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  1. #1
    Darwin Commands - How?

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    Red face Darwin Commands - How?
    I'm a bit confused as to how this command works out:

    sudo sh /etc/daily

    This is what I know about it:

    It forces the daily script to run; all daily temp files are deleted.

    sudo - lets you run the command as another user (superuser, etc.)
    /ect/daily - location of file

    My question is what is sh? Is this a location of all mac scripts? What does it stand for?

  2. #2
    Darwin Commands - How?
    rman's Avatar
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    sh is the shell that the script is going to be run with. Normally the shell script will have what shell to run as the first line. In this case you are requesting the root user to run the daily shell script uing the bourne shell (sh).
    Life isn't about waiting for the storm to pass, It's about learning to dance in the rain!

  3. #3
    Darwin Commands - How?

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    Quote Originally Posted by rman
    Normally the shell script will have what shell to as the first line.
    Kinda lost me there :confused:

  4. #4
    Darwin Commands - How?
    MacsWork's Avatar
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    Unlike Windows cmd,..which is like a shell,..

    There are many shells that OS X can use. The default in panther was tcsh and tiger being bash I believe. Über unix geeks will argue which is better but you can specify which shell you want to run a command from within a different shell entirely since they are part of tiger already.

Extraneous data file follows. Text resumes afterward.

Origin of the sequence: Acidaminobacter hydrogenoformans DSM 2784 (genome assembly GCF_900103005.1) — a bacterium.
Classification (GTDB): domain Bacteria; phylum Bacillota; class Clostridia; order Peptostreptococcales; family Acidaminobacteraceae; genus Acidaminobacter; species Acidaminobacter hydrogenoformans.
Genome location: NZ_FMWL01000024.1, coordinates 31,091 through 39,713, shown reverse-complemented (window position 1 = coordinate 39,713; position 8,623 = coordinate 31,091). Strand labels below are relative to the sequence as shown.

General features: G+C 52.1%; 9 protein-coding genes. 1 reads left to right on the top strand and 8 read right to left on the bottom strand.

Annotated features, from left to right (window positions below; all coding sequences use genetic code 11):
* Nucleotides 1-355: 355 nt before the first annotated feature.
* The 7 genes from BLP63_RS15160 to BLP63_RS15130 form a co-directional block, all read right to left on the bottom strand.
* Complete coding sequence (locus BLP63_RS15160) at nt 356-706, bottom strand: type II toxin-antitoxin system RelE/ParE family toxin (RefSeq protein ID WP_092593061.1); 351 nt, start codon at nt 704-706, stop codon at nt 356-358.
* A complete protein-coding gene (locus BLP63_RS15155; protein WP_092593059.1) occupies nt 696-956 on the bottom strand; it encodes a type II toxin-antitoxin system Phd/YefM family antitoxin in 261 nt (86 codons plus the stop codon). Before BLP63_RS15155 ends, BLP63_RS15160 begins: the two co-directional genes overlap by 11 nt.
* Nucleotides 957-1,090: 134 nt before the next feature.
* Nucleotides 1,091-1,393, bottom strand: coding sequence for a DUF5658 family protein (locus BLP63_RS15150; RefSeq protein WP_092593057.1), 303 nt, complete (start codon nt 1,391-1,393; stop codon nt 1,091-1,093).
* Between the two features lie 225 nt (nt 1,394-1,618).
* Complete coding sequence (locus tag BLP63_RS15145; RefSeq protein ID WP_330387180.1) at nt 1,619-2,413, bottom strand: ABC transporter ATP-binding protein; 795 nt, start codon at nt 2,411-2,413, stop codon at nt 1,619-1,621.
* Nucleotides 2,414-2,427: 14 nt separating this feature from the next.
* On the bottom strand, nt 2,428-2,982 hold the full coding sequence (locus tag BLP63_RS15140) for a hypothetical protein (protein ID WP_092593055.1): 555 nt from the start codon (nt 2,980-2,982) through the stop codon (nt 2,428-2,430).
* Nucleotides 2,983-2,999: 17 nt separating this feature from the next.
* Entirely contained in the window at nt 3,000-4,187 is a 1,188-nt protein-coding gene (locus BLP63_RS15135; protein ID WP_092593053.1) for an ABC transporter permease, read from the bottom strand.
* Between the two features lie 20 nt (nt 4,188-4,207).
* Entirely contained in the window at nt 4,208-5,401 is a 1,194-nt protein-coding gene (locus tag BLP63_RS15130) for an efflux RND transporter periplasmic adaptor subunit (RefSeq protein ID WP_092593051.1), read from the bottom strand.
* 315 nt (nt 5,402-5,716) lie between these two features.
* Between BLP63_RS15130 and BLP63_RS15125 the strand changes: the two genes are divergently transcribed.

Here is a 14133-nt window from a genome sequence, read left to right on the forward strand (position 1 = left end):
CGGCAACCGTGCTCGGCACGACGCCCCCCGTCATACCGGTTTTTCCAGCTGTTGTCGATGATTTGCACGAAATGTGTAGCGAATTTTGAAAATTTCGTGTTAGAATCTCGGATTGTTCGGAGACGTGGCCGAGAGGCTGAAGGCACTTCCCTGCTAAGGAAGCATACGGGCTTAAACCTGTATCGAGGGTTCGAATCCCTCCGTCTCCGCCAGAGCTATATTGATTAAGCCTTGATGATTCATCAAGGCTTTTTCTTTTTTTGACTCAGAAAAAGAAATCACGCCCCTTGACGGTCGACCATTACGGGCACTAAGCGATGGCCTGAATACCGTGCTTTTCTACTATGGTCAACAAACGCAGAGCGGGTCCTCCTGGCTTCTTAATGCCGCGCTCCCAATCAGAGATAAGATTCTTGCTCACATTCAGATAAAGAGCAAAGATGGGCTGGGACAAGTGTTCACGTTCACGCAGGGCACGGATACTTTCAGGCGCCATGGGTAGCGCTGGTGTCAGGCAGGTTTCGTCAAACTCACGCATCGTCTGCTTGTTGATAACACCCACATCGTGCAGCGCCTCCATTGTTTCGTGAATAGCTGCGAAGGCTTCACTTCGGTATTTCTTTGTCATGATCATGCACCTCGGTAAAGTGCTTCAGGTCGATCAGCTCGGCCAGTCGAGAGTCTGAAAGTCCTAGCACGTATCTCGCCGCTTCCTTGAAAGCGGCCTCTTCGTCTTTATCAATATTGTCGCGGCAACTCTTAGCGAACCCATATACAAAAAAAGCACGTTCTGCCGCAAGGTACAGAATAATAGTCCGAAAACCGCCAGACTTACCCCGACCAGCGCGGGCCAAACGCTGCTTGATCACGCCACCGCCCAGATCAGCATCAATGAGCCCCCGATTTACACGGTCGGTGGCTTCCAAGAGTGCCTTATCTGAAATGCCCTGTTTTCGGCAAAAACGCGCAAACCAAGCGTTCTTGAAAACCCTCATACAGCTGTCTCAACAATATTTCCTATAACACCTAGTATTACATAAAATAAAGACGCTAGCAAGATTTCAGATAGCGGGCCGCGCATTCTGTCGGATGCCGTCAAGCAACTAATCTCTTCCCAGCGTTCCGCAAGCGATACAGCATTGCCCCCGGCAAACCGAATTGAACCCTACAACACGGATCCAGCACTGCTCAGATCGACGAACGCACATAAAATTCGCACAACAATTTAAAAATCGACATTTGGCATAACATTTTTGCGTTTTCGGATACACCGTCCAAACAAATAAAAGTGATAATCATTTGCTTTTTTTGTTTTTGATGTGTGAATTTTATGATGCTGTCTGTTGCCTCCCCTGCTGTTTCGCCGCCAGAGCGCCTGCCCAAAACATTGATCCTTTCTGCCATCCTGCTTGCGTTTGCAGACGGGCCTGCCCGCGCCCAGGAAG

bash - Bourne(born) Again SHell

    Imagine Unix being old and from the sixties. Then you'll find the humor in all the f-ed up stuff the hippies came up with. Add the seventies and eighties and windows still isn't here yet.

  5. #5
    Darwin Commands - How?

    Member Since
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    12" iBook; G4; 1.07 GHz; 512 MB; 30 gig; Combo Drive; Radeon 9200
    I didn't know OSX was that tightly knit with unix. I took a class on linux so that helps me out. That is pretty rad that you can use a different shell within another shell... what is the difference between 'em and why would I want to use one as opposed to another?

  6. #6
    Darwin Commands - How?
    Aptmunich's Avatar
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    They feature different commands, different default way of doing things etc. etc.

    Think of it as a mini-os. Some prefer Windows, some prefer Linux, we like OS X.
    UNiX geeks argue over Bash, sh, ksh, tcsh etc.

    http://www.faqs.org/faqs/unix-faq/sh...l-differences/

    http://en.wikipedia.org/wiki/Unix_shell

  7. #7
    Darwin Commands - How?
    olias's Avatar
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    Just a tip... if you type man before any shell command, you will get a manual on how it works and use "q" to quit the manual. As in this example ---> man sh
    A wise man realizes that he too is a fool and then humbles himself to learn that which is greater than he.

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